How Creationism Hurts Christian Colleges—And Their Students
Most evangelical colleges teach evolution, but churches don’t. So when unprepared Christian students begin to study science and lose their faith, it feeds deep distrust of academia.
The sky is falling! Fellow Christians, gather your children and seek shelter. Hold your hands over their ears while you flee. If you don’t they might hear about … evolution.
This was the reaction of Marvin Olasky, the editor of the evangelical magazine World, to my “revelation” in The Daily Beast a few weeks ago that most evangelical Christian colleges teach evolution to their students. “Teach evolution” was my phrase for what is happening. Olasky describes it instead as “insinuating evolution,” which sounds sinister. He suspects that my revelation will be the hot topic “in the hallways” at the meeting of the Council for Christian Colleges and Universities (CCCU) which began Wednesday in Los Angeles.
Olasky is sure to be disappointed, but this will certainly not be the hot topic at the meeting. Most of the evangelical colleges in the CCCU are fully accredited, and their science departments are staffed with credentialed scholars educated at America’s leading universities. As such, these departments are often superb places to study science—including evolution—with enviable track records of sending students on to graduate study. My friend Niva Tro, of Westmont College, for example, has written a popular chemistry textbook used at over 500 universities, including Stanford and Berkeley. Evangelical colleges are not scientific backwaters that reject evolution.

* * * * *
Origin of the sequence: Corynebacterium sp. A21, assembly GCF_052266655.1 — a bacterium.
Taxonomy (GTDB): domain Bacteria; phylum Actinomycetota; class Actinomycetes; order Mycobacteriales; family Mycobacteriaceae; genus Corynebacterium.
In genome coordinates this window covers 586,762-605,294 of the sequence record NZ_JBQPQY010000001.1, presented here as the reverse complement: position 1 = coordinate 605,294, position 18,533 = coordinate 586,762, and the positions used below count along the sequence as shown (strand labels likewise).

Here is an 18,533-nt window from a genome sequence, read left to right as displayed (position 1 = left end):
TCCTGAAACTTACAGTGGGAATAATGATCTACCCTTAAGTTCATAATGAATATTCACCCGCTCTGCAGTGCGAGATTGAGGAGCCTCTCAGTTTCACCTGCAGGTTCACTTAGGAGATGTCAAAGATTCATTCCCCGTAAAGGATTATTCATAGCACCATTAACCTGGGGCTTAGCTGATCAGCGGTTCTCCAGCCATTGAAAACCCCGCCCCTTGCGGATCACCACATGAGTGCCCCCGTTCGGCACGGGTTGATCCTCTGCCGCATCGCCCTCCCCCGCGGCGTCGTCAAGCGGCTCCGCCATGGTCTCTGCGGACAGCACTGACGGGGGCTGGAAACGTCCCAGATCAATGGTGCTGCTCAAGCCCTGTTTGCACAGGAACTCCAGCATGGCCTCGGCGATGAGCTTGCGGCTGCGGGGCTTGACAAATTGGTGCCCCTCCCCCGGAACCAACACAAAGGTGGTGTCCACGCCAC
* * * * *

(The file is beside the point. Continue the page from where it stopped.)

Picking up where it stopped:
What is a hot topic at evangelical schools now is the widening gap and increasing tensions between the academy and the grassroots within evangelicalism—grassroots that provide students and donations. Evangelical scientists made their peace with Darwin long ago—and no, Olasky, they don’t think Darwin is God—and have for decades been working to educate their students that evolution is a factual account of our origins.
At the same time, organizations from outside the scientific community have sprung up arguing the opposite with messages that scientifically uninformed lay people find attractive. The most effective of these is Ken Ham’s Answers in Genesis, on display last week when Ham debated Bill Nye. Ham was crystal clear in his presentation: science is not relevant to origins and must be largely rejected. All that matters is a literal interpretation of the Bible, with its 6000-year-old earth and worldwide flood as principal historical foundations.
Most evangelicals, including those that attend evangelical colleges, embrace some version of the creationist viewpoint. The other influential anti-evolution organization is the Discovery Institute, where Olasky suggests that “students who are being proselytized for evolution should go,” so they will learn that “Darwin wasn’t God.” If they go this site, they will also learn there that evolution survives only because it has an effective propaganda machine; they will learn that evolution provides the scientific underpinning for an “ideology” that “wraps together materialism, atheism and Darwinism.” They will learn that I am a herd-bound mouthpiece for the scientific status quo. And they will learn that Darwin’s theory is responsible for the Holocaust. But they won’t learn much science.